Perhaps the most ambiguous or uncertain part of being in a romantic relationship is understanding signals of attraction. One of the questions I’m asked the most is, “how do I know if someone likes me?” Nonverbal clues that a person is romantically or sexually interested in you can be difficult to parse out from just general friendly behaviors. With that, we can misinterpret those cues as being something more than friendly when the other person didn’t mean for it to be.
A behavior that signals that someone is attracted to you or is interested in you in a sexual way is called flirting. Flirting behaviors are important both in early-stage relationships as well as in more mature relationships such as marriages.
For people not in mature relationships, flirting helps to signal interest in something more from them. You may be interested in starting a sexual relationship with someone or escalating from a friendship to a more serious romantic relationship. You may flirt because it makes you feel good about yourself, or to get someone to do something for you.
In more established relationships, particularly in marriage, flirting can perhaps serve an even greater purpose than in dating relationships. Flirting in long-term relationships helps to maintain interest in the relationship, signal a continued attraction to one another, and improve relationship satisfaction. One study asked married participants about their flirting behaviors with their partners. A consistent theme in the findings of this study was that people stopped seeing flirting as purely a way to show sexual attraction and moved toward other motivations like feeling good about yourself and making their partner feel good about themselves, having fun with their partner, to create intimacy, and to make their partner feel loved and valued.
What are the five flirting styles?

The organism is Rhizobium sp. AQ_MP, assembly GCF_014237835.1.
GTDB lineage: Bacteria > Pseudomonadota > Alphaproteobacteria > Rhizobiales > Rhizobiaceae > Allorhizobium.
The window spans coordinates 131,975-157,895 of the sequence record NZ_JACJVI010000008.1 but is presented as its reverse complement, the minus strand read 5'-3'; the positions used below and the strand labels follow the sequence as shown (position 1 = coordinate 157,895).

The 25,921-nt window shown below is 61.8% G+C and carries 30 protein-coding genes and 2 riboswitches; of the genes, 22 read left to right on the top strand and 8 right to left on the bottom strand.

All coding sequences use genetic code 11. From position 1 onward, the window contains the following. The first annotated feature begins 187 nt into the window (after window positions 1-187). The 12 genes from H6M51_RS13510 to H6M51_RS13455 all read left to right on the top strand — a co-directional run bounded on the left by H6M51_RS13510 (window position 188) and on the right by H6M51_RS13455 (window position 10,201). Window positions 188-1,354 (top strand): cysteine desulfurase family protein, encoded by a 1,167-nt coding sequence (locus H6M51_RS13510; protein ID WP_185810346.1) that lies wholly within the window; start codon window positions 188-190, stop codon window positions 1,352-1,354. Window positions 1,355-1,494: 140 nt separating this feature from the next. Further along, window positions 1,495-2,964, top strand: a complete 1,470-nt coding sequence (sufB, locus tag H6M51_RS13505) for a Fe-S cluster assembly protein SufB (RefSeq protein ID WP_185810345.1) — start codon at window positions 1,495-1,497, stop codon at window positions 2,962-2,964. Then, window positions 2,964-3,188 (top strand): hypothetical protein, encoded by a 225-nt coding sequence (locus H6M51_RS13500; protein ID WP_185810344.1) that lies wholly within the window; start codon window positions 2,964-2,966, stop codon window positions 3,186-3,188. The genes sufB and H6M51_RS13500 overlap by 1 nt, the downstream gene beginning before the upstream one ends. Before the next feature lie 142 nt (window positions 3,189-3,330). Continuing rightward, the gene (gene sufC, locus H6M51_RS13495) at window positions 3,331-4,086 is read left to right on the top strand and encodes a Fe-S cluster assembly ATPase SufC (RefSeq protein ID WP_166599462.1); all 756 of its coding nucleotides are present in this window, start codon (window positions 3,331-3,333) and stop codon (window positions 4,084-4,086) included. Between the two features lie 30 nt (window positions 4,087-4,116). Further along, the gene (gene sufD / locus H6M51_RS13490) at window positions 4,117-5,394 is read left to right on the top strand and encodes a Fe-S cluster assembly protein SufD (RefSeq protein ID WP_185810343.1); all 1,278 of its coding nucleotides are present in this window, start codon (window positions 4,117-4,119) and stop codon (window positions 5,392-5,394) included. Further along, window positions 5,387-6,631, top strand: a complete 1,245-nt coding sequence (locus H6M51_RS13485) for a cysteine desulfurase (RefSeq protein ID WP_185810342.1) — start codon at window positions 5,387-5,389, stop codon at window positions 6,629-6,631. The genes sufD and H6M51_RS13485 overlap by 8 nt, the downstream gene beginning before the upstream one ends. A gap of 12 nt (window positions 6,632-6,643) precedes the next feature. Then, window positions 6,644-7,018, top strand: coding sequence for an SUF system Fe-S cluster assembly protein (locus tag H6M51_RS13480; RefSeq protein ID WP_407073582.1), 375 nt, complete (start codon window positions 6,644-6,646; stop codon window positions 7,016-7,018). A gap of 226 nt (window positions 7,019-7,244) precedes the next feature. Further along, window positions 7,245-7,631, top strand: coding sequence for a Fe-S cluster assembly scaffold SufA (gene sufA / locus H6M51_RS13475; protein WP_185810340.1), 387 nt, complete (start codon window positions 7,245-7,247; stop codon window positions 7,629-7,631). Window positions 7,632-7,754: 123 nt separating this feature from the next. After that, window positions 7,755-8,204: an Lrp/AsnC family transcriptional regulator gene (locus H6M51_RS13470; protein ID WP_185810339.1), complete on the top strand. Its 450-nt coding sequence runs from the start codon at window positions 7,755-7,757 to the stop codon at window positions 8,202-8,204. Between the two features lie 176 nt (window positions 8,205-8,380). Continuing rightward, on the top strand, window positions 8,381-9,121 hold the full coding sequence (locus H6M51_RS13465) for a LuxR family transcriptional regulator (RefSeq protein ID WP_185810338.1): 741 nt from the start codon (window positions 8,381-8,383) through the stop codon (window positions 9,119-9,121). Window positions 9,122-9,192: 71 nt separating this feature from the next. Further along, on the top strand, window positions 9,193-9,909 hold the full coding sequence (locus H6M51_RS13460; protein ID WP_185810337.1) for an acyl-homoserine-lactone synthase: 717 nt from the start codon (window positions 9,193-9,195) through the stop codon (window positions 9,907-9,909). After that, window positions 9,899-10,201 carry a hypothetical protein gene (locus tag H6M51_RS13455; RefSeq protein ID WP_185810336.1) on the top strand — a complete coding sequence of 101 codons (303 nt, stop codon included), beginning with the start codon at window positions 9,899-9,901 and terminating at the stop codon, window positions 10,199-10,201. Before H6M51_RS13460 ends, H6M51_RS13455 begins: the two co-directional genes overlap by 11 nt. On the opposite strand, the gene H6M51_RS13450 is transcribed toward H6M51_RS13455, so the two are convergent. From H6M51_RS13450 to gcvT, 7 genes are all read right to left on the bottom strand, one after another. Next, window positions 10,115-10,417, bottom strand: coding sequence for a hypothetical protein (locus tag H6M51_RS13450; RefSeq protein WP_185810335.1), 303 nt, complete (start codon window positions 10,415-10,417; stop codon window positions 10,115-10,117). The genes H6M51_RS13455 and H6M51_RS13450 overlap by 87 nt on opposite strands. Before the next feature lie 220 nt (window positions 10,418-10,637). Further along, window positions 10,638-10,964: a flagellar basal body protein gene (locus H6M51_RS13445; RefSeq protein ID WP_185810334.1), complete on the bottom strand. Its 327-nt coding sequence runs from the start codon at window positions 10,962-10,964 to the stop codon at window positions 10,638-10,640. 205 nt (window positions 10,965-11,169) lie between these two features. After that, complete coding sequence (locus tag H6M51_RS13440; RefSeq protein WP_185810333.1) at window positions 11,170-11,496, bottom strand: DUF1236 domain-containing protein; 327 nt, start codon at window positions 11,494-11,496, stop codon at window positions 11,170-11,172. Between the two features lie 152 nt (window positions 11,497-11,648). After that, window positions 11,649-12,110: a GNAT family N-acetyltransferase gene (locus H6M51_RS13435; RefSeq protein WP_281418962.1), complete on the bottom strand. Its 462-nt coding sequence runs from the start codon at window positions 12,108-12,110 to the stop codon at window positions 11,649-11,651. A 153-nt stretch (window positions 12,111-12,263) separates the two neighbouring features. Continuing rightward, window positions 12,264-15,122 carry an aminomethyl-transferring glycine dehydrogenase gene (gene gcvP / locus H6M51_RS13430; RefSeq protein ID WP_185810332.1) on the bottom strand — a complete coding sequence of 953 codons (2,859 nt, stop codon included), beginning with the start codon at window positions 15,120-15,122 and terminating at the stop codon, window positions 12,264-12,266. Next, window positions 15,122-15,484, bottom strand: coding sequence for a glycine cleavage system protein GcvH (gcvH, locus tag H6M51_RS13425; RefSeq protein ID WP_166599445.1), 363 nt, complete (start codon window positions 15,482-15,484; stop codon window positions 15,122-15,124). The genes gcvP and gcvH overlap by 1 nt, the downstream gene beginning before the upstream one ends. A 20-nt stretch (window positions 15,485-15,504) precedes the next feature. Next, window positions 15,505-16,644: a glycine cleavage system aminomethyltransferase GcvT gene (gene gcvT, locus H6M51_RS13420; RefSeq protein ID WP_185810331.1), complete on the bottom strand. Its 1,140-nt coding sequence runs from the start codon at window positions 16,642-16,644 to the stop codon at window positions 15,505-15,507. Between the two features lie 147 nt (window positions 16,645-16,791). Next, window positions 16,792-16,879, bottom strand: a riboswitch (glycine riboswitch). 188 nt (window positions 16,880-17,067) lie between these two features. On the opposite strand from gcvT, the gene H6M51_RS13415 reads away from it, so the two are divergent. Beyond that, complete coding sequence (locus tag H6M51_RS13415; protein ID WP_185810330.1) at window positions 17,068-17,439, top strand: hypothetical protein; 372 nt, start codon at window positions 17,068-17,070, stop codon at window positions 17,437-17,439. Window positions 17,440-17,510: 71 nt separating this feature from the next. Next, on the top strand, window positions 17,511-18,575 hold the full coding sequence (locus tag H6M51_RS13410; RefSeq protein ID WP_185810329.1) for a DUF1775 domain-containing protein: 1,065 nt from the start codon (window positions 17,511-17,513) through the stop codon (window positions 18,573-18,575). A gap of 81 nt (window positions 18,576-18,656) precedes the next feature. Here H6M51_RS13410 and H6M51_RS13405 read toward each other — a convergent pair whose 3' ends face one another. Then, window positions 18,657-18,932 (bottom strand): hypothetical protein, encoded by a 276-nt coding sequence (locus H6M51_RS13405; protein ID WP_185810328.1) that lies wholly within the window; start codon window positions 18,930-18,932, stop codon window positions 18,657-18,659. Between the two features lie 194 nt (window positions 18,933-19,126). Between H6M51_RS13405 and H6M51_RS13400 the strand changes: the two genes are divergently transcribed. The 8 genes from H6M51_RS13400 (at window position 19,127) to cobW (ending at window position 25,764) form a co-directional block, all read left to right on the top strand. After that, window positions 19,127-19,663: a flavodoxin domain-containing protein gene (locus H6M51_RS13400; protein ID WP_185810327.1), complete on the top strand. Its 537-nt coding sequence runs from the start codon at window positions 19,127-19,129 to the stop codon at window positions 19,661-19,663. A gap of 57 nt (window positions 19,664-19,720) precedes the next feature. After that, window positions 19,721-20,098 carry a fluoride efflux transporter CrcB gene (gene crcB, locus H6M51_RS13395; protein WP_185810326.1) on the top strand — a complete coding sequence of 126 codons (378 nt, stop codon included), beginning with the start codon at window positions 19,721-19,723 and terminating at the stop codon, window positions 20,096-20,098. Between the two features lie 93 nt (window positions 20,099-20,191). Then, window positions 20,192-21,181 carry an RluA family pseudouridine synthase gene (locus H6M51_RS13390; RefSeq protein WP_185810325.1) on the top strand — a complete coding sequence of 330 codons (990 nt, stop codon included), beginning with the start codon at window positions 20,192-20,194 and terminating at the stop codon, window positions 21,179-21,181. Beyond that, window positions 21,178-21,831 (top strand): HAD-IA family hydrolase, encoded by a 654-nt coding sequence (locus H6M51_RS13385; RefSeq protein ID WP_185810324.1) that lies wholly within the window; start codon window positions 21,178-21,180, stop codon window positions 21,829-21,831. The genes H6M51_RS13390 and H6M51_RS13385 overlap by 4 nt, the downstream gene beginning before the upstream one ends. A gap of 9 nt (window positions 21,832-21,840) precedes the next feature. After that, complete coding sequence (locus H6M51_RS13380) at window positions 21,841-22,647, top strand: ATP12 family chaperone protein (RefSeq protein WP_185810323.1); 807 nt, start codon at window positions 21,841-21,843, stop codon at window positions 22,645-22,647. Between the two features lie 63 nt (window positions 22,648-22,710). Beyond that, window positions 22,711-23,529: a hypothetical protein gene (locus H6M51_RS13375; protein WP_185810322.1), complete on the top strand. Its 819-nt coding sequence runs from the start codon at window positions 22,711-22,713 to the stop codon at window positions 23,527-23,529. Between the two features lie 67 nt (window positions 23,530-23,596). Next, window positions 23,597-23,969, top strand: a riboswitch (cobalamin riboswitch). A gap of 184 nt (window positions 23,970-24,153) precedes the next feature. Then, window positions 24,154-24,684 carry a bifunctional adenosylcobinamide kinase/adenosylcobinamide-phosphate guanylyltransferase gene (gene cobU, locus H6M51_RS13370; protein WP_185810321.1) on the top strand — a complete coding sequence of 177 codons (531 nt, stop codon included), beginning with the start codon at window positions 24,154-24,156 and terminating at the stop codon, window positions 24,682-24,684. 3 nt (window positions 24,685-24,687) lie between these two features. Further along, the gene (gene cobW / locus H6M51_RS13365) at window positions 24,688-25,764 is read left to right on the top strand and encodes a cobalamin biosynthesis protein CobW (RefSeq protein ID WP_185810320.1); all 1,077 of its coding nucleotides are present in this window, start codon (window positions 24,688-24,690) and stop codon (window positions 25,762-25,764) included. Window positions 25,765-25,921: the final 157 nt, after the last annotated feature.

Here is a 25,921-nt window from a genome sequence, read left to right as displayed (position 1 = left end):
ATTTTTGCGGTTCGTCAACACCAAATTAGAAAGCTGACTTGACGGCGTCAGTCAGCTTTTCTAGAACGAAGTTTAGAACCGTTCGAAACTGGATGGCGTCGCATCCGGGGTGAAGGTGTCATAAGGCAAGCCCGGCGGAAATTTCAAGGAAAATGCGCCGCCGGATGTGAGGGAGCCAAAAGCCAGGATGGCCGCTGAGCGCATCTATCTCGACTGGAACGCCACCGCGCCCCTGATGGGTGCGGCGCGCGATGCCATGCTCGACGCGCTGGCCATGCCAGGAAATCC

Researchers have identified five flirting styles, or ways to display interest and attraction, that people may prefer or adhere to when attempting to court a potential romantic partner.
Traditional: This style of flirting adheres to gender norms. People who approach flirting in a traditional way feel that women should act uninterested while a man should be the active pursuer. This means that they value men making the first move and feel that men should take control in initiating relationships. Women who score high in this style are not likely to flirt with potential romantic partners and may feel like they have a hard time getting men to notice them, while men who score high on this flirting style are more likely to take relationships slow and flirt with people they already have a non-romantic connection with. Generally, traditional flirters are more introverted.
Physical: In this style of flirting, people rely on body language to signal interest. People who identify with this style feel that they are accurately able to decode others’ body language, particularly when the other person may be signaling romantic or sexual interest. People who score high on this style of flirting are more likely to have rapidly escalating romantic relationships with more sexual and emotional chemistry. They are also more likely to be extroverted, open, and agreeable.